Art Course

Compose your images like the pros

Course on PHOTOGRAPHY N°4: Compose like the pros

In this 4th lesson dedicated to photography, we will see how great authors, whether in photography or painting, have used the rules we talked about previously to make images that “worked”.
These are great classics in the public domain that I have taken to illustrate this course. Here we have a photo of Ansel Adams; American photographer well known for his black and white landscapes.
Adams The Tetons and the Snake River Custom

Note that the composition is very simple: it only holds on the line of the river which directs the gaze towards the snow-capped mountains. The fact that the river is also illuminated further accentuates the strength of this line.

Please note, this article is a transcription of the video course on photography published on the Photophiles YouTube channel. So if you prefer the video format, you can watch this course and the following ones in the video below (and if not continue to scroll down the page to see the rest of the course in text version):

I take another example, here an image of Degas, French painter.
The dance class - Degas painting

We also have here a line which is created by the bottom of the dancers: this line sort of separates the dance master, who is in the right part, from the dancers. We can also see that we have a reminder of the foot of the desk (in the foreground on the left) in the cane of the dance master. We are exactly on what we talked about in the third course; i.e. mass balance. The dance master’s cane acts as a counterweight to the foot of the desk, and thus balances the image.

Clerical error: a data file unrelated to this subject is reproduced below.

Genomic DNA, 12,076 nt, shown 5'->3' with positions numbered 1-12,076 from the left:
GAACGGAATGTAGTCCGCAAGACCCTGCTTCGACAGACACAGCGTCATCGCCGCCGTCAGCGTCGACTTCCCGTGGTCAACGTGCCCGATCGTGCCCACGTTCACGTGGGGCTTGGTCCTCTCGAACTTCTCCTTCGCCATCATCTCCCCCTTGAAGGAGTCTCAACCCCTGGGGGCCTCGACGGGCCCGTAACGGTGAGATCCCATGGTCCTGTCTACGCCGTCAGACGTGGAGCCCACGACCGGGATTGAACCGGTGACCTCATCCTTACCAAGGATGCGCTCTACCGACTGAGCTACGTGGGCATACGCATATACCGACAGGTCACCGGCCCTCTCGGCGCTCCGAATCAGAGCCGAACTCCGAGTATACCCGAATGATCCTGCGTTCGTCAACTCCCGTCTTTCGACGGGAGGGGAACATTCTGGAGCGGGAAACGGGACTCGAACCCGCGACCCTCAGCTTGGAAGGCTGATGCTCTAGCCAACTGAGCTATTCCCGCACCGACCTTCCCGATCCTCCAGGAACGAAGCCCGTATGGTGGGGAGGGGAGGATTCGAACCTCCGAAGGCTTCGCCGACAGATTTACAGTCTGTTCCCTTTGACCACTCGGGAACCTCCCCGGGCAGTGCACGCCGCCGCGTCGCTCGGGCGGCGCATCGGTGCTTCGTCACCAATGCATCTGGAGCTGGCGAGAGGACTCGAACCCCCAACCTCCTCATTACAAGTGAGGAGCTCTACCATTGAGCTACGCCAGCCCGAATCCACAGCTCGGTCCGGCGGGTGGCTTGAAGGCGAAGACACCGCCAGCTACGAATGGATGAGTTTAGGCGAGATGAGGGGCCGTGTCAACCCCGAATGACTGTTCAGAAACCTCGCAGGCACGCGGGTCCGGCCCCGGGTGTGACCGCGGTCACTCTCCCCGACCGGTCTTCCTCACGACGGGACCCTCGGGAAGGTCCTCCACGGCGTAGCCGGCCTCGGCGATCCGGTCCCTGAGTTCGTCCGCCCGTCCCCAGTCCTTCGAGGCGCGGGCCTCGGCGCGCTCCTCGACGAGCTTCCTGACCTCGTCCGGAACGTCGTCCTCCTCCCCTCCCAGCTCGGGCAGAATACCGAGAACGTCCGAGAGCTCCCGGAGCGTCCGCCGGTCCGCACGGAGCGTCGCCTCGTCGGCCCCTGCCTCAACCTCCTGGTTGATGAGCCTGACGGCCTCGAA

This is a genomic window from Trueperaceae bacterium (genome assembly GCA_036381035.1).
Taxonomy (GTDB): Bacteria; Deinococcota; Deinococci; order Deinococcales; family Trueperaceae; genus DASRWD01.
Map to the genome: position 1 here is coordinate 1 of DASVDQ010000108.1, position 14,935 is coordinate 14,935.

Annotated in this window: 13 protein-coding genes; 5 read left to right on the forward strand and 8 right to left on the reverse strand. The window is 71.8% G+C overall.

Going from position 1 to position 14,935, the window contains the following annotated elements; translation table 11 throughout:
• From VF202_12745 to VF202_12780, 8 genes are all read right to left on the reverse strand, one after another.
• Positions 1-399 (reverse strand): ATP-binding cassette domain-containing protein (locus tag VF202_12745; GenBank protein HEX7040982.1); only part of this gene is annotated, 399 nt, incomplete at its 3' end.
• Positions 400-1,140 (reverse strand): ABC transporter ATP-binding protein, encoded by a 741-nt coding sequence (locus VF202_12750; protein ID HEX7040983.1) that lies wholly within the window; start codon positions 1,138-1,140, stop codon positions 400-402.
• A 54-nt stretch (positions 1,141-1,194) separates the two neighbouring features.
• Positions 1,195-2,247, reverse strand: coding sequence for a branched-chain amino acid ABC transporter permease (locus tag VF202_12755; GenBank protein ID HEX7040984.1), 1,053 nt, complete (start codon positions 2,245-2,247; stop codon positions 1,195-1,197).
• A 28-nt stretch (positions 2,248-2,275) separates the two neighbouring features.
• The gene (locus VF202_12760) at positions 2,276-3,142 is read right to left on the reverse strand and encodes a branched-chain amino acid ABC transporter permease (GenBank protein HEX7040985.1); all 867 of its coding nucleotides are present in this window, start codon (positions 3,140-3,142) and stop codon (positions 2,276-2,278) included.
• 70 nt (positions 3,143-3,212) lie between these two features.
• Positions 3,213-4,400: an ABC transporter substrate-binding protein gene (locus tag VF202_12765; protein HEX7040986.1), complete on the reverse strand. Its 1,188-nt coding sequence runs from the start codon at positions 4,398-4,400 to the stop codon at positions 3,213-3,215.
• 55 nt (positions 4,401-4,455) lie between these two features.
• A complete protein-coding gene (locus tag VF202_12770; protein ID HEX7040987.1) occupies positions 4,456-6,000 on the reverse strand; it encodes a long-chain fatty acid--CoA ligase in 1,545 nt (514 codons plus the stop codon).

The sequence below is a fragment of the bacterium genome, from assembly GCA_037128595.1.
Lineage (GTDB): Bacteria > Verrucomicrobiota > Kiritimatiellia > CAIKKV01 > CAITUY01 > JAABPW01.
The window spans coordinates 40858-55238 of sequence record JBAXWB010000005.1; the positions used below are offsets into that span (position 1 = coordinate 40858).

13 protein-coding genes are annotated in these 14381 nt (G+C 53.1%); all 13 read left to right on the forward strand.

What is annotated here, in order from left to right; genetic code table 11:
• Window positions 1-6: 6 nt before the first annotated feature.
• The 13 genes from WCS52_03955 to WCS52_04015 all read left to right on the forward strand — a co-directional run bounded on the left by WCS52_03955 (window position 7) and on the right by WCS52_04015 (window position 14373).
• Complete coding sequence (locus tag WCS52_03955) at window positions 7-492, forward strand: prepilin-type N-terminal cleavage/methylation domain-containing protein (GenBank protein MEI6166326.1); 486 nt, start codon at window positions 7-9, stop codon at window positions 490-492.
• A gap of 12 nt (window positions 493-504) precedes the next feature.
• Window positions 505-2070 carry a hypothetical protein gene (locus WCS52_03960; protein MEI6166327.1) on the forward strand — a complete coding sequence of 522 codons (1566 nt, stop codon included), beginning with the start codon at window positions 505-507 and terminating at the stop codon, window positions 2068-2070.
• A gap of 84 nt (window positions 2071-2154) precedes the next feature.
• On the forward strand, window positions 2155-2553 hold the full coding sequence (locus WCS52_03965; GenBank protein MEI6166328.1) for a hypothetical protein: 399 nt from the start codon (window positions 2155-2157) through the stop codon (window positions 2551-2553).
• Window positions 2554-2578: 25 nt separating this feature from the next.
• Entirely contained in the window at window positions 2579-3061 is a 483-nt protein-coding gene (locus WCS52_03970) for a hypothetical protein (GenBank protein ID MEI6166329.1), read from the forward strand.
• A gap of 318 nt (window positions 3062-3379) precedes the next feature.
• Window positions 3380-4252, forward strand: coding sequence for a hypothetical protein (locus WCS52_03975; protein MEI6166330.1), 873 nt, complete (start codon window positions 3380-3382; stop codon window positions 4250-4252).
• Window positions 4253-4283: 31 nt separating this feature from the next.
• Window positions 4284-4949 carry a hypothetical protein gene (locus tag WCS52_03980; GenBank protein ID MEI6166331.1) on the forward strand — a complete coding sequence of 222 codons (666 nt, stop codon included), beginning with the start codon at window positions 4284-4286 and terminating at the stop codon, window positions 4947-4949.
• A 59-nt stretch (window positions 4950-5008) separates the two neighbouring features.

I take a photo of Dorothea Lange with a portrait which this time is centered.

Migrant Mother - Dorothea Lange

In the 1st course, we said that portraits often had to be decentered. In this image, the centering is justified to highlight the symmetry of the heads of the two children who hide their faces in their mother’s neck. We have a line of thirds which passes approximately at the level of the character’s hand and a gaze into space with a little “field” in front, so a little space to accentuate this impression of inner reflection.

I continue with a drawing by Edward Hopper.

Drawing Edward Hopper
Perhaps you remember… in the 1st lesson of this series, we reframed a small sailboat. Here we are exactly in the use of the rule of thirds. The navigator is placed on the strong point at the bottom right of the image (see lesson n°1 the rule of thirds for the definition of strong points), bringing the gaze to the subject and thus giving a lot of dynamics to this image .

A painting by Monet:
Bath at La Grenouillère - Painting by Claude Monet

Again, the author used guidelines to compose his image. See that all the lines lead back to the small circle of characters: the line of the pontoon on the left, the line of the boats, the line of the terrace, etc. These lines guide the gaze towards the real subject of the painting: the central island.

One last from Renoir:
Young girls at the piano - Renoir

This painting illustrates both the rule of thirds: with a vertical line which passes at the level of the torso of the girls, a horizontal line which passes at the level of the hand placed on the piano, and the balance of the masses: with for example the colorful bouquet that will counterbalance the entire left part of the image by also taking up the different colors.
Overall, whatever the works (photographs, drawings, paintings, etc.), we find most of the time the use of classic rules such as the rule of thirds, the balance of masses or the use of guidelines.

Once again, all these rules are not made to be followed to the letter, and nothing prevents you from deviating from them. But it is a good start to begin photography to train yourself on the one hand to spot the use of these rules in all the images you can see (magazine, exhibition, internet, video…) and on the other hand think about putting them into practice when shooting.

In the next lesson, this time we will cover a more technical part with the photo settings.

READ THE NEXT COURSE : Course N°5 Aperture, speed, ISO: the settings

READ THE PREVIOUS COURSE : Course N°3 on Guidelines

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Article illustrated with paintings and photographs from the French and American public domain.


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